Hip to It
Cast away any preconceived notions that hip replacements are only for the elderly. While you’re at it, throw aside the idea that the procedure’s path to recovery is a long, drawn out affair. As a matter of fact, a larger percentage of people in the 40s and 50s are having the procedure done as outpatient surgeries. They literally walk away from the hospital under their own power within days or even hours of having the procedure done.
The difference between what you’ve probably heard or imagined about hip replacement surgery and what is actually happening today is all based on where the incision is made. In the past, incisions have been made from the back or the side, which involved the cutting of muscles—and the potential to damage nerves in the process—to access and replace the hip joint and socket lining.
In most surgeries done today, the incision is made from the front—a procedure called direct anterior hip replacement. By going in from this direction, doctors can make a small incision no more than 10 centimeters long (about four inches) and simply push the muscles and soft tissue housing the nerves aside to access the hip.
“When you go in through the front, it’s a short access to the hip,” says Dr. Boyd Haynes III, a surgeon with Orthopaedic & Spine Center in Newport News. “You can get to the hip more quickly, so there’s less disturbance of the muscles. You don’t cut any of the muscles at all—you just separate them, do the hip replacement, and the muscles come back together almost like a curtain closing.”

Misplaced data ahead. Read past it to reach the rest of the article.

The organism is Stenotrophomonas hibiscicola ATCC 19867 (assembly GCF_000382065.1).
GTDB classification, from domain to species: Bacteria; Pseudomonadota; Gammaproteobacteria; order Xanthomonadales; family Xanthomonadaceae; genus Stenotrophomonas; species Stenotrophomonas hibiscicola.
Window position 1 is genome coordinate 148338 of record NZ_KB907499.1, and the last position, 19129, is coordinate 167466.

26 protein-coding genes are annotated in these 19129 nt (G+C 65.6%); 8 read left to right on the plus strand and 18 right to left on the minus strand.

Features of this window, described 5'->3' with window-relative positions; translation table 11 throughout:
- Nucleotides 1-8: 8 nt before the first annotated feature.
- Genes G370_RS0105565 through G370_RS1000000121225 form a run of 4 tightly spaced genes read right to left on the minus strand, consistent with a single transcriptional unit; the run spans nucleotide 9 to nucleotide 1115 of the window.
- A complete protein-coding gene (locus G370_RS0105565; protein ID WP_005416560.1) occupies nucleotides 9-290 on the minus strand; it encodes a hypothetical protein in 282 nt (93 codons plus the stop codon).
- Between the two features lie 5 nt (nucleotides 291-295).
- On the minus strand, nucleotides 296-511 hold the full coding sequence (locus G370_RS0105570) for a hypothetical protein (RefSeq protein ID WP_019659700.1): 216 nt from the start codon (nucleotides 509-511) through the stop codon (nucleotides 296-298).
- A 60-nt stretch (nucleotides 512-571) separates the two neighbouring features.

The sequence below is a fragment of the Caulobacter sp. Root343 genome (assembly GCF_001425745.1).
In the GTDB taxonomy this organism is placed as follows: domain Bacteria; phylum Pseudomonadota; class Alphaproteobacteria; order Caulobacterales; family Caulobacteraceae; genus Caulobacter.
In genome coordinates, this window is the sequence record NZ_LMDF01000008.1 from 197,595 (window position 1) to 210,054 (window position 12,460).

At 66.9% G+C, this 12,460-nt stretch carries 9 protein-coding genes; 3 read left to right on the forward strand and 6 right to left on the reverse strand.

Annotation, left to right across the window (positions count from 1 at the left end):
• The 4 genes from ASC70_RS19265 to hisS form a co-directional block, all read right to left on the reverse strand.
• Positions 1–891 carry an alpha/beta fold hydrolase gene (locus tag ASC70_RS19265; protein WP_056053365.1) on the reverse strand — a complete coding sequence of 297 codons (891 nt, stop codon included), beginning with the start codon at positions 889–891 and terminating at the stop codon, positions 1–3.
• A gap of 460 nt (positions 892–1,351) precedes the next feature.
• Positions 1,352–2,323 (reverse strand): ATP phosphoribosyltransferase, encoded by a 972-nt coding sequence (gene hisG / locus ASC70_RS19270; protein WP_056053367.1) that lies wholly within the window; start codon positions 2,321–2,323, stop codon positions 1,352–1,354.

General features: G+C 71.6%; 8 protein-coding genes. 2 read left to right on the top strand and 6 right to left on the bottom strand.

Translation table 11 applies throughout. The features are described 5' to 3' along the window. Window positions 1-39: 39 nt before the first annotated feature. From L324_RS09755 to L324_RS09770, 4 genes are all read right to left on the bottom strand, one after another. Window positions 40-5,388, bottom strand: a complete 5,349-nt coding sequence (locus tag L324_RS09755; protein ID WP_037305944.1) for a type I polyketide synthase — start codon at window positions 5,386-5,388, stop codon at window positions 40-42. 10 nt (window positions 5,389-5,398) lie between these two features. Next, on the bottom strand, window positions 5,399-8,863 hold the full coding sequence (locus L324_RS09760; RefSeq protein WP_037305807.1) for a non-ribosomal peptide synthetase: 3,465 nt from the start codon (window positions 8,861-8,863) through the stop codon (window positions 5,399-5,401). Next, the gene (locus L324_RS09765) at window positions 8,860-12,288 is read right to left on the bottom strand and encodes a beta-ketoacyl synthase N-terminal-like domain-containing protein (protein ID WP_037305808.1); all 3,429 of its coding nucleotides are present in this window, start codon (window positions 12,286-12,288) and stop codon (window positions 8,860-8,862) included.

Another benefit of the direct anterior approach is you have fewer problems with dislocation of the hip. “Since we’re not cutting any muscles, the procedure is much more natural,” Dr. Haynes says. “So the chance of the hip coming out of the socket is almost non-existent, and the return to recovery comes at a much quicker pace.”
According to Dr. Wilford K. Gibson, a surgeon with Atlantic Orthopaedic Specialists in Norfolk, the hallmark for hip pain begins with groin pain in the front. “Hip pain that requires surgery is most commonly from osteoarthritis—or wear and tear arthritis—but there are other causes as well such as inflammatory-type arthritis like rheumatoid arthritis or vascular necrosis, which is the death of the bone,” Dr. Gibson says.
Only a small percentage of the patients that Dr. Gibson sees for pain are candidates for hip replacement surgery. “I can do a thorough evaluation and usually figure out where the pain is coming from through examination and X-rays,” he says.
In addition to the direct anterior approach making hip replacement surgery a better option for patients, advances in materials are insuring those new hips have a longer wear life, so younger patients won’t have to worry about future replacements for a long time, if ever.
So now that you have the facts, there is no reason to live with pain. If you have soreness that is increasing over time, have a hard time getting out of a chair or exiting a vehicle, and can’t sleep at night because of it, see your doctor and get your life back.
Read this article in full in the November/December 2015 issue of Coastal Virginia Magazine.